April 14, 2023

Journey Through Holy Week: Holy and Great Friday

The Revered Passion

On Holy and Great Friday, we remember the holy and saving and dreadful Passion of our Lord and God and Savior Jesus Christ: the spittings, the blows on the face and the blows on the neck, the insults, the laughter, the fake red cloak, the reed, the sponge, the vinegar, the nails, the spear and above all the Cross and Death, which He willingly accepted for us. We also remember the saving confession made on the cross by the grateful thief who
was crucified with Christ.

Tonight, the Matins of Great Friday will be celebrated. It is called the Service of the Passion or the Service of the Crucifixion.

The Twelve Gospel readings of the day describe these shocking events with modest majesty and dispassion, proof of the authenticity of the events, the authenticity of the meanings, but also of the "Royal" (divine) origins of the Crucified One.

Between the fifth and sixth Gospels, the Crucified One is carried around by the Priests who recite "Today is suspended upon the tree", and he is placed in the center of the temple for worship by the faithful.

The people also call it "Service of the Twelve Gospels", because its dominant element is the Twelve Gospel readings, from all the Evangelists.

However, what the faithful usually overlook, due to their delayed arrival, is the first Gospel, which is of the Evangelist John and contains the last words of Christ to his Disciples during the Secret Supper and immediately after the departure of Judas, when the eleven who truly loved Him were present. It contains a wealth of meanings and theology. Especially the so-called High Priestly Prayer of Christ.

That is, when Christ stopped speaking to his Disciples, He looked up and addressed God His Father, with a prayer that John the Evangelist, who was next to him, preserved.

Immediately after, Christ and His Disciples went to Gethsemane, where the soldiers arrested Him.

On Great Friday morning we celebrate the Unnailing.

Today is suspended upon the Tree, He who suspended the land upon the waters.
A crown of thorns crowns Him, Who is the King of the angels.
He is wrapped about with a purple of mockery, Who wrapped the heavens with clouds.
He receives smiting, He Who freed Adam in the Jordan.
He is transfixed with nails, Who is the Bridegroom of the Church.
He is pierced with a spear, Who is the Son of the Virgin.
We venerate Thy Passion, O Christ.
Show us also Thy Glorious Resurrection.
(Troparion for Matins on Great Friday)
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He was led as a lamb to the slaughter,
And as a sheep before its shearers is silent,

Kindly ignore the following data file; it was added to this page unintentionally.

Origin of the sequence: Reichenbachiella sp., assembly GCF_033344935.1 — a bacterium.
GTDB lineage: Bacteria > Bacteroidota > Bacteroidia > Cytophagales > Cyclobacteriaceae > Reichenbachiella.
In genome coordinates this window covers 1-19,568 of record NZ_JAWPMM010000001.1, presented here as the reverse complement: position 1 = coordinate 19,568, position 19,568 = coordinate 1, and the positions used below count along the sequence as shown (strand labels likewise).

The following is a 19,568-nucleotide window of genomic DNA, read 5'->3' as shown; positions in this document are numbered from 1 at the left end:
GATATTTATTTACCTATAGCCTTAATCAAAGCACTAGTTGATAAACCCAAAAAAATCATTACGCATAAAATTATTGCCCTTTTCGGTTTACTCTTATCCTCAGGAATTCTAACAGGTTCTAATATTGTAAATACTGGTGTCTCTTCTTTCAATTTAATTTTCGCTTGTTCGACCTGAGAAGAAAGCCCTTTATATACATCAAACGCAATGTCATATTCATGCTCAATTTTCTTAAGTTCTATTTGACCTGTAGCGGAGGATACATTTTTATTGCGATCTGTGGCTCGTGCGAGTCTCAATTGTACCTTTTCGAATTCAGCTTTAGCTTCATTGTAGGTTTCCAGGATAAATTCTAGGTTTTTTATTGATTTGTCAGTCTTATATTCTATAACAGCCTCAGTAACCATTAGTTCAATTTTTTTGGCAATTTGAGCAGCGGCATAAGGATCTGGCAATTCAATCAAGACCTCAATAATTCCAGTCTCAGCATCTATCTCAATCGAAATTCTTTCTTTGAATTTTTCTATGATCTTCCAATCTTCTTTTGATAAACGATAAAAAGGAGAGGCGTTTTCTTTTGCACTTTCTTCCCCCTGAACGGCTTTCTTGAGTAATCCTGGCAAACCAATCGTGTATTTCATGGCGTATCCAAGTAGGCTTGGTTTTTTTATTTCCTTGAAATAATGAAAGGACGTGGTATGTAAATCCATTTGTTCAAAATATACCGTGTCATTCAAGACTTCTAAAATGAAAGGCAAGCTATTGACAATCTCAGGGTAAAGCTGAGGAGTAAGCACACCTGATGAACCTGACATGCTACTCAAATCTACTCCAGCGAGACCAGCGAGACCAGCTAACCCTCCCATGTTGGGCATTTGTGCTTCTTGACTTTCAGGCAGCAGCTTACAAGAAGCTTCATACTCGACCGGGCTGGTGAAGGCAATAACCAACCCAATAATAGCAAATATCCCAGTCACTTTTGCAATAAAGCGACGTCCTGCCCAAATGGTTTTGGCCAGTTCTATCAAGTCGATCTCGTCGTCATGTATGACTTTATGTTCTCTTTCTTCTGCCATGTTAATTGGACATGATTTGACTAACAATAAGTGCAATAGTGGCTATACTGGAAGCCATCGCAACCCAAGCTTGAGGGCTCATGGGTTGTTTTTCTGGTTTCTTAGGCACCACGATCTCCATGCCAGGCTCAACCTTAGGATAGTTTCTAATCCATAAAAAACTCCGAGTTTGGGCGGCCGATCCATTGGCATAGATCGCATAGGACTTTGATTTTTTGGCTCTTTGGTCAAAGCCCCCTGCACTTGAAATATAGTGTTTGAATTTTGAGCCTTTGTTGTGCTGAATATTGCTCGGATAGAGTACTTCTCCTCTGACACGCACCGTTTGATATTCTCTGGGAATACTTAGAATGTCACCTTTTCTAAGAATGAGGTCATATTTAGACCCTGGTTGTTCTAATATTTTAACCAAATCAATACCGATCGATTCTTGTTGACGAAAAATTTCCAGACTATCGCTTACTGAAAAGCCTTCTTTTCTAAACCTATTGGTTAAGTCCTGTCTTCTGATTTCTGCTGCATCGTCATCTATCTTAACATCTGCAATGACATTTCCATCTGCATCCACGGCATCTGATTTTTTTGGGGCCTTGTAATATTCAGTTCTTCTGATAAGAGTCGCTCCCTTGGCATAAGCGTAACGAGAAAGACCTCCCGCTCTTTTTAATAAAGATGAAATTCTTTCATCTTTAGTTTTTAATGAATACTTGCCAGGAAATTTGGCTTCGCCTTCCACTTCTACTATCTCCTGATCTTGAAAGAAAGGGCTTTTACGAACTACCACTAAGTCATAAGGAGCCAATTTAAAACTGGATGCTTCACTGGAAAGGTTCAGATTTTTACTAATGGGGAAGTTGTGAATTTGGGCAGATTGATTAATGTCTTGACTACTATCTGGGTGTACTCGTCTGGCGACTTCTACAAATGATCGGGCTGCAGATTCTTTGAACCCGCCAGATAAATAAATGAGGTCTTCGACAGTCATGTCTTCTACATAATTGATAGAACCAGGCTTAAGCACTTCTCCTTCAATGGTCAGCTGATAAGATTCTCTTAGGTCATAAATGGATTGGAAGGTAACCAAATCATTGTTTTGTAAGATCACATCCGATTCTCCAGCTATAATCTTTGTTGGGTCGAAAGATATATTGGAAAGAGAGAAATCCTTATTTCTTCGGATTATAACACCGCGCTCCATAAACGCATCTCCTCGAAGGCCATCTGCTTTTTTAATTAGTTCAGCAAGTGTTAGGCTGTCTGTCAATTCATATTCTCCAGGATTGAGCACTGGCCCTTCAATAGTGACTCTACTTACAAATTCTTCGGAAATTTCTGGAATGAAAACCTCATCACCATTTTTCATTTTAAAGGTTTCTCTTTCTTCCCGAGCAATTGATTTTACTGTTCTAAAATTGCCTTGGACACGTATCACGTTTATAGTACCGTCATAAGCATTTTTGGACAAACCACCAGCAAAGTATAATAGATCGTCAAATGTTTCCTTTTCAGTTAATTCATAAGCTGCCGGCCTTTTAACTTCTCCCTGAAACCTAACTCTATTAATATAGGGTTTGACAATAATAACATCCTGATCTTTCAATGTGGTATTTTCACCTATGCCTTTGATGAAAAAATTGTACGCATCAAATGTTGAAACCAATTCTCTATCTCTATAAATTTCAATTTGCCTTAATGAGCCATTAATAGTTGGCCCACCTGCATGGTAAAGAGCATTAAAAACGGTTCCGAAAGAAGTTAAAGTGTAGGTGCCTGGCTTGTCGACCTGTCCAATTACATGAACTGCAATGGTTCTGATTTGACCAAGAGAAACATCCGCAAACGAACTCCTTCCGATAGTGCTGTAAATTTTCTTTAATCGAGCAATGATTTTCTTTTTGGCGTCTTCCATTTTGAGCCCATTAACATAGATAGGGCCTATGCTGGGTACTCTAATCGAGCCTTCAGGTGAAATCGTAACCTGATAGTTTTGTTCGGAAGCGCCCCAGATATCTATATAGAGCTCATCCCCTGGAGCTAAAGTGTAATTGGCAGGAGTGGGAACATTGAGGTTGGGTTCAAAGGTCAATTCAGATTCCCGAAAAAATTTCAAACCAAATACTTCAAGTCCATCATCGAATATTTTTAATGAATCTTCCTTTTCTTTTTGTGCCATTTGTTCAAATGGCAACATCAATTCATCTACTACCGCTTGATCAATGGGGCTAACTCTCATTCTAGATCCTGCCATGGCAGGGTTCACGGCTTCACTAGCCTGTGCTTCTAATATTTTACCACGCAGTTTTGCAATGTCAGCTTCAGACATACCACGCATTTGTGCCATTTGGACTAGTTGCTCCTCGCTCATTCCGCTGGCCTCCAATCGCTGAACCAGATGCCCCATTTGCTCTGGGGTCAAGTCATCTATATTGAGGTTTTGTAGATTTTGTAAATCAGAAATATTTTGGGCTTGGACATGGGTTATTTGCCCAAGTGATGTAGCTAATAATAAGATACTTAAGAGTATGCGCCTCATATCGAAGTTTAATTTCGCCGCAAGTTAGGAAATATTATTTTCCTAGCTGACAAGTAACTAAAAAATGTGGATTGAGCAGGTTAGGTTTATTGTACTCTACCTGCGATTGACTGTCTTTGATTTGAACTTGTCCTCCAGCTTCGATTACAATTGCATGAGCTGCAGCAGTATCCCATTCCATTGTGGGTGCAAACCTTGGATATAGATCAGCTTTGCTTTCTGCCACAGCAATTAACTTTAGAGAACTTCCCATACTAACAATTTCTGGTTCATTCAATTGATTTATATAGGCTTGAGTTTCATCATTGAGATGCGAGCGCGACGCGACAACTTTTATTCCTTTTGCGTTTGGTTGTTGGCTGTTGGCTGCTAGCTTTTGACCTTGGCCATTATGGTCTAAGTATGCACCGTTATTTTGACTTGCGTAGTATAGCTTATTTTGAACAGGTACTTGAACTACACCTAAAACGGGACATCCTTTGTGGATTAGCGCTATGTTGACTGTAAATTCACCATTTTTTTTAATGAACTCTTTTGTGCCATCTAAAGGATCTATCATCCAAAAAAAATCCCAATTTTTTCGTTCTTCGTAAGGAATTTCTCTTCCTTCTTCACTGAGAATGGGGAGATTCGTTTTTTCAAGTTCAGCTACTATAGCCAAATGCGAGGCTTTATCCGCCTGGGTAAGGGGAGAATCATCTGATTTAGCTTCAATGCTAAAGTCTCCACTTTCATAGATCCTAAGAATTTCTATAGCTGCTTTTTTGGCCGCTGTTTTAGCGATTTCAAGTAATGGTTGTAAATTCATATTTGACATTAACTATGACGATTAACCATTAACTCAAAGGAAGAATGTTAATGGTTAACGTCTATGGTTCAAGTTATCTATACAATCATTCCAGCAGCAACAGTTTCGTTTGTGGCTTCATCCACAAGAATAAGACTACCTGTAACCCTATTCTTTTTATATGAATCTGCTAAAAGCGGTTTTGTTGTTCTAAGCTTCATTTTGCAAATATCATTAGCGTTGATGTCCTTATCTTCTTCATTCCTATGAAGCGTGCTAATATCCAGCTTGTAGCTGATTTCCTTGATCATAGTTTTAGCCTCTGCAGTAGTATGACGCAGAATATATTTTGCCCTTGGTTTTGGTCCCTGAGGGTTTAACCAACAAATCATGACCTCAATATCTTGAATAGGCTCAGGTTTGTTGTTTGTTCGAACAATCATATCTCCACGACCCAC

So He opened not His mouth.
He was taken from prison and from judgment,
And who will declare His generation?
For He was cut off from the land of the living;
For the transgressions of My people He was stricken.
And they made His grave with the wicked—
But with the rich at His death,
Because He had done no violence,
Nor was any deceit in His mouth.
(Prophet Isaiah 53:7-9)

"The humility of Christ is a power that conquers everything... Humility is a characteristic of Divine Love, which, in its openness to creation, meekly accepts every wound, from the beings it created." (St. Sophrony Sakharov)

The Fifth Saying of Christ on the Cross: "I Thirst."

By Metropolitan Hierotheos of Nafpaktos and Agiou Vlasiou

(From the book The Feasts of the Lord)

The fifth saying of Christ on the Cross refers to the tragedy of His thirst. He said: "I thirst" (John 18:28). The Evangelist John says: "After this, Jesus knowing that everything had already been complete, so that the scriptures may be fulfilled, said, 'I thirst'" (Jn. 18:28).

And this was prophesied in the Old Testament, in what is called a Psalm "of Understanding". There, after the psalmist refers to the abandonment of Christ and to many other points of the Crucifixion which are related to the bloodthirsty Jews and their horrid behavior, he then says: "My strength is dried up like a potsherd, and my tongue cleaves to my jaws. You have brought me down into the dust of death" (Ps. 21:16).

The holy Evangelist says that Christ said the words "I thirst" so that this prophecy would also be fulfilled. This is true, but it must be understood that the Prophet David, when he referred to Christ's thirst, saw what would happen, and not that Christ said it simply to fulfill the prophecy.

Thirst is caused by the very dryness of the body, by dehydration, and then the body needs to receive water to replace its loss. This also happened to Christ. What preceded, and especially the long stay on the Cross, the loss of blood and water caused unbearable thirst.

This shows that the body of Christ on the Cross was a real body and not an imaginary one, and also that Christ really suffered for the salvation of man.

Of course, we must also see this from the point of view that nothing was necessarily done to Christ, since He Himself suffered, thirsted, when He willed to suffer and thirst, because when He willed it, the divine nature allowed the human nature to suffer what was its own.

Source: Translated by John Sanidopoulos.

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